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Cell seeding via bioprinted hydrogels supports cell migration into porous apatite-wollastonite bioceramic scaffolds for bone tissue engineering

Lookup NU author(s): Dr Marcin Kotlarz, Dr Priscila MeloORCiD, Dr Piergiorgio GentileORCiD, Professor Kenneth Dalgarno

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This work is licensed under a Creative Commons Attribution 4.0 International License (CC BY 4.0).


Abstract

Cell seeding via cell-laden hydrogels offers a rapid way of depositing cells onto a substrate or scaffold. When appropriately formulated, hydrogels provide a dense network of fibres for cellular encapsulation and attachment, creating a protective environment that prevents cells to be washed away by media. However, when incorporating hydrogels into a cell seeding strategy the cellular capacity for migration from a hydrogel network and subsequent biofunctionality must be assessed. Here, we compare cell seeding via a bioprinted hydrogel with conventional manual cell seeding in media. To this end, we use a binder jet 3D printed bioceramic scaffold as a model system for bone tissue engineering and the reactive jet impingement (ReJI) bioprinting system to deliver high cell density cell-laden hydrogels onto the surface of the scaffolds. The bioceramic scaffolds were produced in apatite-wollastonite (AW) glass-ceramic, with a total porosity of ~50%, with pore size predominantly around 50-200 ┬Ám. Bone marrow-derived mesenchymal stromal cells were seeded onto the porous AW substrate both in media and via ReJI bioprinting. Cell seeding in media confirmed the osteoinductive nature and the ability of the scaffold to support cell migration within the porous structure. Cell seeding via ReJI bioprinting demonstrated that the cell-laden hydrogel penetrated the porous AW structure upon hydrogel deposition. Furthermore, cells would then migrate out from the hydrogel network and interact with the bioceramic substrate. Overall, levels of cell migration and mineralisation were significant and comparable for both seeding approaches. However, cell seeding via bioprinted hydrogels may serve as an effective strategy for in situ cell seeding into implants, which is desired in clinical tissue engineering procedures, avoiding the time taken for cell attachment from media, and the requirement to maintain a specific orientation until attachment has occurred.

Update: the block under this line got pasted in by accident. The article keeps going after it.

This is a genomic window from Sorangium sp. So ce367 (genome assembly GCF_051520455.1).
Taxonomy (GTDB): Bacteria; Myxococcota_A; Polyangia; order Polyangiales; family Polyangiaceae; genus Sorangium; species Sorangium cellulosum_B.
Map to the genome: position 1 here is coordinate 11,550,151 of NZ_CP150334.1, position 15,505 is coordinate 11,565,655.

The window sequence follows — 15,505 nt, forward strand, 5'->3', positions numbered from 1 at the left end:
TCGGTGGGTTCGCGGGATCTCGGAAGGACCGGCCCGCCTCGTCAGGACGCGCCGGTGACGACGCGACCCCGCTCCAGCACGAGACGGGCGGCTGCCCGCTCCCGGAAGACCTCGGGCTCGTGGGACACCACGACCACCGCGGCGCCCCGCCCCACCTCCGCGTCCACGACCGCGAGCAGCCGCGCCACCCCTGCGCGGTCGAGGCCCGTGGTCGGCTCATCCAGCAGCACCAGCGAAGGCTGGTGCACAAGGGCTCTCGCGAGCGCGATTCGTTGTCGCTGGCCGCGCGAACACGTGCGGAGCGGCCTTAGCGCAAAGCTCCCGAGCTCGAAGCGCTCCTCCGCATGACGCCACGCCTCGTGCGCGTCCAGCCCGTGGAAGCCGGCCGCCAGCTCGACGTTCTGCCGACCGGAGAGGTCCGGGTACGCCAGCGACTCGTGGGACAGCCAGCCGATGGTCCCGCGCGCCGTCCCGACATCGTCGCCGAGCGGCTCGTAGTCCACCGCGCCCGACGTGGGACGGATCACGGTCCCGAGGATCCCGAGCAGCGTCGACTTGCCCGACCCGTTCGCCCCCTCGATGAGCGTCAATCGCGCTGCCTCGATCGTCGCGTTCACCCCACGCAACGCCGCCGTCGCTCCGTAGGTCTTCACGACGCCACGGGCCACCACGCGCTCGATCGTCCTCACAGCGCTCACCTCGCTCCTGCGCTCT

Publication metadata

Author(s): Kotlarz M, Melo P, Ferreira AM, Gentile P, Dalgarno K

Publication type: Article

Publication status: Published

Journal: Biomaterials Advances

Year: 2023

Volume: 153

Print publication date: 01/10/2023

Online publication date: 21/06/2023

Acceptance date: 18/06/2023

Date deposited: 19/06/2023

ISSN (print): 2772-9516

ISSN (electronic): 2772-9508

Publisher: Elsevier BV

URL: https://doi.org/10.1016/j.bioadv.2023.213532

DOI: 10.1016/j.bioadv.2023.213532


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Funding

Funder referenceFunder name
EPSRC
EP/L01534X/1

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